Biology of Sport
eISSN: 2083-1862
ISSN: 0860-021X
Biology of Sport
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vol. 41
Original paper

Playing position and match location affect the number of high-intensity efforts more than the quality of the opposition in elite football players

Ryland Morgans
Daeeun Kweon
1, 2
Ben Ryan
Wonwoo Ju
Piotr Zmijewski
4, 5
Rafael Oliveira
6, 7, 8
Sigrid Olthof

  1. School of Sport and Health Sciences, Cardiff Metropolitan University, Cardiff, UK
  2. Brentford FC Football Research Centre, Brentford FC, London, UK
  3. High Performance Group, Korea Football Association, Republic of Korea
  4. Jozef Pilsudski University of Physical Education in Warsaw, 00-809 Warsaw, Poland
  5. Research and Development Center Legia Lab, Legia Warszawa, Poland
  6. Research Centre in Sports Sciences, Health and Human Development, 5001–801 Vila Real, Portugal
  7. Sports Science School of Rio Maior – Instituto Politecnico de Santarem, 2040–413 Rio Maior, Portugal
  8. Life Quality Research Centre, 2040–413 Rio Maior, Portugal
  9. Research Institute for Sport and Exercise Sciences, Liverpool John Moores University, Liverpool, UK
Biol Sport. 2024; 41(3): 29–37
Online publish date: 2023/12/20
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This study aimed to examine the impact of playing position (PP), match location (ML), and opposition standard (OS) on team and individual acceleration (ACC) and deceleration (DEC) efforts. Fifty professional football players were monitored across 24 English Premier DevelopmentLeague matches during the 2020/21 season. High-intensity ACC and DEC thresholds were set at > +3 m·s −2 and < -3 m·s −2, respectively. Players were divided into five PPs: centre backs (CB; n = 68), full-backs (FB; n = 24), centre midfielders (CM; n = 54), wide midfielders (WM; = 15), centre forwards (CF; n = 27). Opposition standard was categorised as Top (1st–4th), Middle (5th–9th), and Bottom (9th–13th) based on final league ranking of the study season. Each match location was classified as Home or Away. One way analysis of variance (ANOVA) and a multivariate ANOVA analysed the independent effect of PP, ML and OS on ACC and DEC efforts, and the interaction of all contextual factors, respectively. Acceleration efforts were affected by PP and ML. FB performed 22% more ACC than WM. All players performed 6% more ACC actions during home matches compared to away fixtures. DEC efforts were only affected by PP, with FB and CM executing 26% and 32% greater DEC efforts than CB, respectively. When playing against top or middle teams at home, CB, CM, and CF tended to perform more high-intensity actions than when playing away. In contrast, when playing against top teams at home, FB and WM performed fewer high-intensity actions than when playing away. Playing position and ML affected ACC and DEC actions but not OS.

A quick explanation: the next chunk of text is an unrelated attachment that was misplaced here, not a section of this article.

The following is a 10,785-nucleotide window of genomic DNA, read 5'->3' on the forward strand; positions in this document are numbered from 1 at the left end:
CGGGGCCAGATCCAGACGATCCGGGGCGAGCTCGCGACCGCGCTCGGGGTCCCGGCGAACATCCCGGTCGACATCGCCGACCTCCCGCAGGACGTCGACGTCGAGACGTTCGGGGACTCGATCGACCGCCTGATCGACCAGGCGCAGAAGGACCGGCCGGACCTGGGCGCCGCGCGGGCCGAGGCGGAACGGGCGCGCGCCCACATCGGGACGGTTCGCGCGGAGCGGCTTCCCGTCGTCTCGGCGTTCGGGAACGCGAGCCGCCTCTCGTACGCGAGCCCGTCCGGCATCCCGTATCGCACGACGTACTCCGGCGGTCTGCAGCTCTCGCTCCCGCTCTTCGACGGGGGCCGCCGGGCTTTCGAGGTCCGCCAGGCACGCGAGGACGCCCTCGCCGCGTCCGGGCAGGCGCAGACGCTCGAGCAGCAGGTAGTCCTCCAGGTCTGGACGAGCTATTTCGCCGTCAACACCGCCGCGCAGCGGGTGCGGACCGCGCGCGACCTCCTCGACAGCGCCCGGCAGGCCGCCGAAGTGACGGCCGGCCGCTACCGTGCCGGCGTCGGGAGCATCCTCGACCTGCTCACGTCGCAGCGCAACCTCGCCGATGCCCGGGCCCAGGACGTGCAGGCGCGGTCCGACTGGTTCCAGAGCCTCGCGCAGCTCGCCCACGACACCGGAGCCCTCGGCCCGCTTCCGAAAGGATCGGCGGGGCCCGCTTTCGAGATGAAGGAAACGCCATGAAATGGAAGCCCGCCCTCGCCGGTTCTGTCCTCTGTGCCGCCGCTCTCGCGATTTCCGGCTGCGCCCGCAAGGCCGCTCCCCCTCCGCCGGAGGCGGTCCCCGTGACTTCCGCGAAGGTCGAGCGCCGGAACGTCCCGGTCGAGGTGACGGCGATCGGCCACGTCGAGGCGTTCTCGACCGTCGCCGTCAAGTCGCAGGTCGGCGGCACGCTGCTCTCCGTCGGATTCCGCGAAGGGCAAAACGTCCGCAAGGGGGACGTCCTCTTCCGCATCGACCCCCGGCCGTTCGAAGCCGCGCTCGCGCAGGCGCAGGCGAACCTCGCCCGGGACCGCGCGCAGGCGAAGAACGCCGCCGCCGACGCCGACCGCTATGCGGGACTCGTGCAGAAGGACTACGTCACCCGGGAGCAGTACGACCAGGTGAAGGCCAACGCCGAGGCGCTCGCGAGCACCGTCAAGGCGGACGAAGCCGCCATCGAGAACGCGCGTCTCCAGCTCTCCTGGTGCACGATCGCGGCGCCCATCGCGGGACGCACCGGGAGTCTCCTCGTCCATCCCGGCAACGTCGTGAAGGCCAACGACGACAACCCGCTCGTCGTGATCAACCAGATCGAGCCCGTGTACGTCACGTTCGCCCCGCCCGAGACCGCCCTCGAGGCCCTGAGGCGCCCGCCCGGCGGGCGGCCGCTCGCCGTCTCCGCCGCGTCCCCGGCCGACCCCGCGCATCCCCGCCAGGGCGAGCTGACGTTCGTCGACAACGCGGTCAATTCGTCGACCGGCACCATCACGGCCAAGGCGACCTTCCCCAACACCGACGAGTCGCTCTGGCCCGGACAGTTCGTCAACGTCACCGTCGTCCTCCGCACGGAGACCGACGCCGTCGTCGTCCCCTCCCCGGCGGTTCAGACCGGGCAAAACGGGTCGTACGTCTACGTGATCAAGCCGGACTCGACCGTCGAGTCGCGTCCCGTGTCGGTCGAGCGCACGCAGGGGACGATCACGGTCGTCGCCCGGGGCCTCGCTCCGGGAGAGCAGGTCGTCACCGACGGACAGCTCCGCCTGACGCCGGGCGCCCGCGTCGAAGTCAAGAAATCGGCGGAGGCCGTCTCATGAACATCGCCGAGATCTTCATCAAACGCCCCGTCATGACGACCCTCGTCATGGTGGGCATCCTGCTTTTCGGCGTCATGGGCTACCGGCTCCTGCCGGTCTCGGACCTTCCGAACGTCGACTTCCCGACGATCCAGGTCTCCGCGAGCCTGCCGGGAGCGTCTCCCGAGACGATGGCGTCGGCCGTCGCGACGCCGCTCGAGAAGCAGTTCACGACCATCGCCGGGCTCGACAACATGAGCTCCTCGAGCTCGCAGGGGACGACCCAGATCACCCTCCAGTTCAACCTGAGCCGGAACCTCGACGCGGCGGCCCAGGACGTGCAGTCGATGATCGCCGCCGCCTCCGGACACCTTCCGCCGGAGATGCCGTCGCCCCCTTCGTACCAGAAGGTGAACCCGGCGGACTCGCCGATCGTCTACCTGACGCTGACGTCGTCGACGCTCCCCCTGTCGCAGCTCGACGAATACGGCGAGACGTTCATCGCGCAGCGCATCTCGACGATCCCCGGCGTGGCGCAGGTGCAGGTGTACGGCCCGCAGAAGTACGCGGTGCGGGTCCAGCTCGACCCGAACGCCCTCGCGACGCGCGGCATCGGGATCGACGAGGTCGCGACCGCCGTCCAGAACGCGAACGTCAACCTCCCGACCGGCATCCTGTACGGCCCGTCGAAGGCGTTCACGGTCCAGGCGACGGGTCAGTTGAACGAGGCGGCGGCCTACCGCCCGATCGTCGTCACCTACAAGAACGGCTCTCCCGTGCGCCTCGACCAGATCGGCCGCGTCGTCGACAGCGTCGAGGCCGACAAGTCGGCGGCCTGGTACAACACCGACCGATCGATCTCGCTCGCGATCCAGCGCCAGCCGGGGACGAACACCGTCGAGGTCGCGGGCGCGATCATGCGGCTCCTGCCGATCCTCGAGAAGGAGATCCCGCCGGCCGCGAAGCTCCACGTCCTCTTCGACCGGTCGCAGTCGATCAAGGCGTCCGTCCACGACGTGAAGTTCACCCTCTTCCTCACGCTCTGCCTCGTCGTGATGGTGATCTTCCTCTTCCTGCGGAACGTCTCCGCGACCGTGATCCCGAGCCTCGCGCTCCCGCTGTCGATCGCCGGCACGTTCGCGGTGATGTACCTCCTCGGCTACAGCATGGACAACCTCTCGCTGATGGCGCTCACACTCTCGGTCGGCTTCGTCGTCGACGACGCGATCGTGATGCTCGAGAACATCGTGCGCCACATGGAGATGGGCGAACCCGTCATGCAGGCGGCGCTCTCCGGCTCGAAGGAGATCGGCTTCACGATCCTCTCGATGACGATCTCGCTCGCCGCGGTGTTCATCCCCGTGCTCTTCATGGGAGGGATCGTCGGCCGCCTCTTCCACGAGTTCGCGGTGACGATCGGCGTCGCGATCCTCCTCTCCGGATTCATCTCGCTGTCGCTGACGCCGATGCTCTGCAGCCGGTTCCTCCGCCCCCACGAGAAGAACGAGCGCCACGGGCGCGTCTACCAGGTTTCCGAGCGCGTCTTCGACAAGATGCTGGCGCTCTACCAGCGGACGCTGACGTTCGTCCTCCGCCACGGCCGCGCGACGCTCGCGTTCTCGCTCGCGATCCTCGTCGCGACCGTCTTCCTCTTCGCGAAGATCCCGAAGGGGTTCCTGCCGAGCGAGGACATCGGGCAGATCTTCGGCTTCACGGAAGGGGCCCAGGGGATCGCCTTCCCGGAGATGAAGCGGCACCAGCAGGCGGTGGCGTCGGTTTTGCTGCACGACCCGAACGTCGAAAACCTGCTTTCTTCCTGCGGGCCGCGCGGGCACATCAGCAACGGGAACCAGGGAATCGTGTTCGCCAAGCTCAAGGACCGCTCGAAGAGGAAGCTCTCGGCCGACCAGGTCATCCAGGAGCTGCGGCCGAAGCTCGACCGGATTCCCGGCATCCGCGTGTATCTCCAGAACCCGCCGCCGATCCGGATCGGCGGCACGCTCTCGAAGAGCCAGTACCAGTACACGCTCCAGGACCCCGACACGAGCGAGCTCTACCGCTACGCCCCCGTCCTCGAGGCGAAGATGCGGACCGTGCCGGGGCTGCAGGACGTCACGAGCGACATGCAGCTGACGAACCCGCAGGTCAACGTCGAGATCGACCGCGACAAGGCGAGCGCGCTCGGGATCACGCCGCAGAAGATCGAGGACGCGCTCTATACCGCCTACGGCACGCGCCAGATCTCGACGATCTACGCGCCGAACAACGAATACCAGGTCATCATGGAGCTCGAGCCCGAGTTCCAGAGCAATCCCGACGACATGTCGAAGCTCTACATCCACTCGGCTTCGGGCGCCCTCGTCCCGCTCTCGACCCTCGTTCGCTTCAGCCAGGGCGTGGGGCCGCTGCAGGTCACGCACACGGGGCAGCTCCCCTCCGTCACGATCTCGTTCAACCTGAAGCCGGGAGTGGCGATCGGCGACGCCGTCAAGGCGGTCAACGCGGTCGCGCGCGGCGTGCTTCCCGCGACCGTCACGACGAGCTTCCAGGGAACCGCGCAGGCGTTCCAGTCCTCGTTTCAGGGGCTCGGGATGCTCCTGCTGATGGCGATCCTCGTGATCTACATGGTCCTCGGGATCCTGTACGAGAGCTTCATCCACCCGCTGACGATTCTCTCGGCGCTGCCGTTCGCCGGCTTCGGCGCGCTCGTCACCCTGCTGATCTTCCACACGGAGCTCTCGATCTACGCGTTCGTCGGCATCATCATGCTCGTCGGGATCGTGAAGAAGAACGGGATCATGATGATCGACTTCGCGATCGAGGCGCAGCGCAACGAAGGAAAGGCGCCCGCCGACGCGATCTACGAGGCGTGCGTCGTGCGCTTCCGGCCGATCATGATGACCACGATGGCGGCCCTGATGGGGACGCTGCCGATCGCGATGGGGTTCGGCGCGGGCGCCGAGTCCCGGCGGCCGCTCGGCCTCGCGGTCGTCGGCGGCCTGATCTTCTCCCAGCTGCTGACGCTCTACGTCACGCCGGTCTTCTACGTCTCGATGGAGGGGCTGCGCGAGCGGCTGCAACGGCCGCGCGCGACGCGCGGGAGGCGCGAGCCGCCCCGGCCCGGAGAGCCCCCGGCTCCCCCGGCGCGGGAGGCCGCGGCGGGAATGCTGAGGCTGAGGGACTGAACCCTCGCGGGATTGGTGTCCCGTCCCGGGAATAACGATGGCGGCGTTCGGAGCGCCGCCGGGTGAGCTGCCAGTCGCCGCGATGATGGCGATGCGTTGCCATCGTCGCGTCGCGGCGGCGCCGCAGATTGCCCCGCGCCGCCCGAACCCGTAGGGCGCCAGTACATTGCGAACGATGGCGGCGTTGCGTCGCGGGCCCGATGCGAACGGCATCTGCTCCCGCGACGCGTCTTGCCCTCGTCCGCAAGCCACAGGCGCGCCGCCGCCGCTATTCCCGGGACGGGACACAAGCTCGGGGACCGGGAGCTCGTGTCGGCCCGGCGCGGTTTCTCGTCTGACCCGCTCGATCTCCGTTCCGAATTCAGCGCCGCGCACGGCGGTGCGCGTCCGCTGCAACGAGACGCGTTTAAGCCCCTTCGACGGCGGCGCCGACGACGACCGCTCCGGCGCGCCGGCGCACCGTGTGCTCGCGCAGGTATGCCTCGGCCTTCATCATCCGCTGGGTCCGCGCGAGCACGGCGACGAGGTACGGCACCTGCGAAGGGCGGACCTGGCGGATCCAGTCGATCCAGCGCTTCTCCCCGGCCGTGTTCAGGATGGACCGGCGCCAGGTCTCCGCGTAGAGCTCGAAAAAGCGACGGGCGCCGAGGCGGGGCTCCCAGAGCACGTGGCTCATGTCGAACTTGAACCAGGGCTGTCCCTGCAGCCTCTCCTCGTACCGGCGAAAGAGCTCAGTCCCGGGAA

Accelerometry-based variables, Position-specific demands, High-intensity actions, Soccer, Developing players

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